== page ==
Is marketing research suffering from an identity crisis?

May 11, 2017
Joel Rubinson

Through a special arrangement, presented here for discussion is an excerpt from a current article from the Joel Rubinson on the Marketing Research blog.

Marketing research has an identity crisis. So now we have the Insights Association (a merger of CASRO and the MRA) and a speaker at the annual MRS conference in the UK saying we should no longer use the label “market research.” Is the word “research” dead in favor of “insights”?

Dear researchers: the problem isn’t in the name — the problem is that we are losing relevance with regard to the key problems affecting this digital marketing age.

Does programmatic marketing really deliver higher ROI? How do we construct segments to target via ad serving rules for best performance? How can we best use mobile marketing? What media strategy works best to drive trial for a new brand? How can we target someone during their purchase journey and does it actually produce better results? We cannot address these (and other) important prediction questions with legacy insights tools.

And in frustration, marketing teams are turning elsewhere. A media client of mine told me, “The programmatic people tend to have disdain for ‘small data’ researchers, and the researchers tend not to understand programmatic concepts and tools.”

The key is that the marketing research function needs to expand its mission:

“Driving repeatable marketing success through predictive insights built on data, evidence, and analytics.”

Predictive insights are an idea plus a forecast. To deliver, we need to move closer to the intersection of data science and marketing research, and seek a new kind of insight — predictive rather than descriptive. Relating to shopper research, we need to move on from insights about how people shop or visually scan a shelf to predictive engines: “If I re-arrange the shelf, aisles, etc., or if I target a shopper with a beacon triggered offer, here is what is likely to happen to ring.”

The word “repeatable” is really important: predictive insights should be an annuity, producing improved performance each campaign, each brand, each year. And predictive insights are different from foresight (also needed) — they are built on analytics off of multiple data streams, not scenario planning. At the intersection, insights needs to be held accountable for improving marketing ROI, not just delivering ideas.

Call it insights or research — but if we stay with retrospective and descriptive insights, mostly rooted in surveys, we will lose relevance.

DISCUSSION QUESTIONS: How can shopper marketing teams best leverage traditional and more advanced streams of intelligence? Is there a natural clash between devotees of data science and predictive analytics and those relying on survey-driven and observational insights?

"Calling everything 'insights' trivializes the concept, the difficulty generating insights and the value true insights can provide."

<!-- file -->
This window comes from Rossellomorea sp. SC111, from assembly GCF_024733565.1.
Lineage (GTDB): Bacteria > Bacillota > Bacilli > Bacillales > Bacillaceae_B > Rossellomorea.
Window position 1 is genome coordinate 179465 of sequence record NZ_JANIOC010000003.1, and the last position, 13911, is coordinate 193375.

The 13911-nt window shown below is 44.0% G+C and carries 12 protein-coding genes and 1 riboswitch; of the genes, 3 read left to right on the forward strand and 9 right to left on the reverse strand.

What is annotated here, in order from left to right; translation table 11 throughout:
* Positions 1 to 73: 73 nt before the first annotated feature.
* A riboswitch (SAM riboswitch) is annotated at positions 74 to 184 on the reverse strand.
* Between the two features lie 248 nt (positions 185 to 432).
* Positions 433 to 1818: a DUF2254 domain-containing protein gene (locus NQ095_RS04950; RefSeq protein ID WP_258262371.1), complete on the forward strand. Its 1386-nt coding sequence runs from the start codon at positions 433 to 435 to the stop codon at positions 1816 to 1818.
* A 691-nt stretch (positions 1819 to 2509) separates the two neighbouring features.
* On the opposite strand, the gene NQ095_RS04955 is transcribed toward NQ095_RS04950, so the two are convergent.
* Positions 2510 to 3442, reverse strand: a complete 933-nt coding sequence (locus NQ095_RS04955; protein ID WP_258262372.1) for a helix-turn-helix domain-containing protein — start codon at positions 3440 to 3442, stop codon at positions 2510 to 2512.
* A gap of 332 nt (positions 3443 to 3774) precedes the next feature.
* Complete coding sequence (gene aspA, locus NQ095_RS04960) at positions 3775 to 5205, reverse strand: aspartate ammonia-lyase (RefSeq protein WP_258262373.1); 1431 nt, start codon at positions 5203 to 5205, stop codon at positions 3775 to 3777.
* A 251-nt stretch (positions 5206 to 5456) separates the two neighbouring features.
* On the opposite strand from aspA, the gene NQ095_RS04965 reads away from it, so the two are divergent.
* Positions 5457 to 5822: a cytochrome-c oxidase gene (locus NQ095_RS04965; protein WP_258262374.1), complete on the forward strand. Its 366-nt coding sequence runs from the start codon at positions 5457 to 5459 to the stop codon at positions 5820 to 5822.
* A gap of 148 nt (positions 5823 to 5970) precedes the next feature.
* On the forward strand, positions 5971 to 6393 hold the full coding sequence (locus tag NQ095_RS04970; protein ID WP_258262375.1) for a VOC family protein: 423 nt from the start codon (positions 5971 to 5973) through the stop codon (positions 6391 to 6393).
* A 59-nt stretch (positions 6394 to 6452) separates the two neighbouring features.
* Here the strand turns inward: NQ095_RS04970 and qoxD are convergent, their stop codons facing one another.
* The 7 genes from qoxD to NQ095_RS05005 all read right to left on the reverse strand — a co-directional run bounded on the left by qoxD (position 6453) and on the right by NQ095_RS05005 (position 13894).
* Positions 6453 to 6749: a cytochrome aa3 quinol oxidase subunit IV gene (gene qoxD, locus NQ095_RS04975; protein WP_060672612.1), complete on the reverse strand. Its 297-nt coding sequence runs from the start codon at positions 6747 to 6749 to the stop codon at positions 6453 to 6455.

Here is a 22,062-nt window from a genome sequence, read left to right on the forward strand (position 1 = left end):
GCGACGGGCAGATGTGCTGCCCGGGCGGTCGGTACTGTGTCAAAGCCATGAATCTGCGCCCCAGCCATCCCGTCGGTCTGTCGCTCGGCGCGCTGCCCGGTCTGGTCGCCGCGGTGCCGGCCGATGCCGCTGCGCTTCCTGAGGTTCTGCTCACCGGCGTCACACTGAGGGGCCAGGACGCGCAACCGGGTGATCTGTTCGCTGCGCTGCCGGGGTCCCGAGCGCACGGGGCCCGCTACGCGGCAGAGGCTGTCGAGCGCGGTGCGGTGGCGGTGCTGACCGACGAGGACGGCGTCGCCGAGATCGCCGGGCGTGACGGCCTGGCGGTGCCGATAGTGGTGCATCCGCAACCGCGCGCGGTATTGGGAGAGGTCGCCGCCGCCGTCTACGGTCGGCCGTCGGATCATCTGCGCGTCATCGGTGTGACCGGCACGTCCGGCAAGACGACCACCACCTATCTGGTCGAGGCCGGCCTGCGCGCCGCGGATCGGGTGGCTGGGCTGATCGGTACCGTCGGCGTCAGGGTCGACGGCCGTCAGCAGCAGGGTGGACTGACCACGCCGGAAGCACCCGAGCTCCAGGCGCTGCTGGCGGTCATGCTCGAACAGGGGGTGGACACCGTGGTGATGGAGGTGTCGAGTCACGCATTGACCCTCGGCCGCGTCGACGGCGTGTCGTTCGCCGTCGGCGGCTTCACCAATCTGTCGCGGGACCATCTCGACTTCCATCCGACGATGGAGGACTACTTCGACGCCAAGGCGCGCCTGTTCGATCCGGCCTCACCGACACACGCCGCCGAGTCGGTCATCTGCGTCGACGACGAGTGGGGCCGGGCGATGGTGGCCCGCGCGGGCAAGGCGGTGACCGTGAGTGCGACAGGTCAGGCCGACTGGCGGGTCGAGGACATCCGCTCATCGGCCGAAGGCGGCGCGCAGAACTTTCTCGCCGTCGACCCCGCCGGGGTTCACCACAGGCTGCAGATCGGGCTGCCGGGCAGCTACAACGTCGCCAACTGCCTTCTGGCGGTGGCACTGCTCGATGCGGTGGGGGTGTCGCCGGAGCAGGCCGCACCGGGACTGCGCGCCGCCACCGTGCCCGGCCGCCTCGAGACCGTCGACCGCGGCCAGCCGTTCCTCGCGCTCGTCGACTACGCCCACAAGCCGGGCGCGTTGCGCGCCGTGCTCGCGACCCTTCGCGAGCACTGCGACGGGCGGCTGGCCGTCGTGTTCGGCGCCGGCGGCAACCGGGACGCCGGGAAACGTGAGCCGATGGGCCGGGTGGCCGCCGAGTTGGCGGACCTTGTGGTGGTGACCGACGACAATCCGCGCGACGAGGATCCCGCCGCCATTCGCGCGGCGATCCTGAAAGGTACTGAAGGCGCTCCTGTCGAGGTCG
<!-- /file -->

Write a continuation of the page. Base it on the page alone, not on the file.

"I think it’s way past time for a marketing revolution ... Tools aren’t strategy."
"Market research was to provide “answers” when I was a brand manager."

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16 Comments on "Is marketing research suffering from an identity crisis?"

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Dr. Stephen Needel

Joel’s point is clear — our job is to provide direction based on evidence. If my goal as a researcher is to provide answers or direction to marketing, I need to make use of the most appropriate tool in my tool box. Sometimes it’s a focus group, sometimes it’s a survey, sometimes an experiment and sometimes a deep dive into Big Data. It’s not either/or, it’s both and more.

Camille P. Schuster, PhD.

All the questions asked can not be answered without marketing research. The big problem is that people are sloppy with terms, especially the term “insights.” Market research generates data. Understanding the parameters around collecting data and the tools used for analysis, the data generated from marketing research yields information about what the data means. Insights can be generated by examining the information extracted from one piece of research along with everything else known about the situation and players involved. Insights, marketing research, data and information are all different. Calling everything “insights” trivializes the concept, the difficulty generating insights and the value true insights can provide. Expecting “insights” to mean all things in all situations means they have no value.

Herb Sorensen

It’s really quite simple: RESEARCH is the way you gain INSIGHTS. However, it can be a two-way street. The best way to do research begins with possibly even “anecdotal” observations that prompt tentative insights. This is the beginning of empiricism, the door to science. Then comes the sometimes-hard work of naming what is being observed, and counting observations across time and environments. That meets Lord Kelvin’s requirement: “If your knowledge cannot be expressed in numbers, it is of a meager and unsatisfactory sort.”

As numbers accrue, the mathematical relations appear, and now can be represented in formulas. Combining multiple formulas delivers a mathematical model. NOW you have INSIGHT!

Ryan Mathews

I think it’s way past time for a marketing revolution. It’s a new age and we have new tools and yet — for reasons largely unknown even to ourselves — we seem to feel compelled to fight old battles over and over again.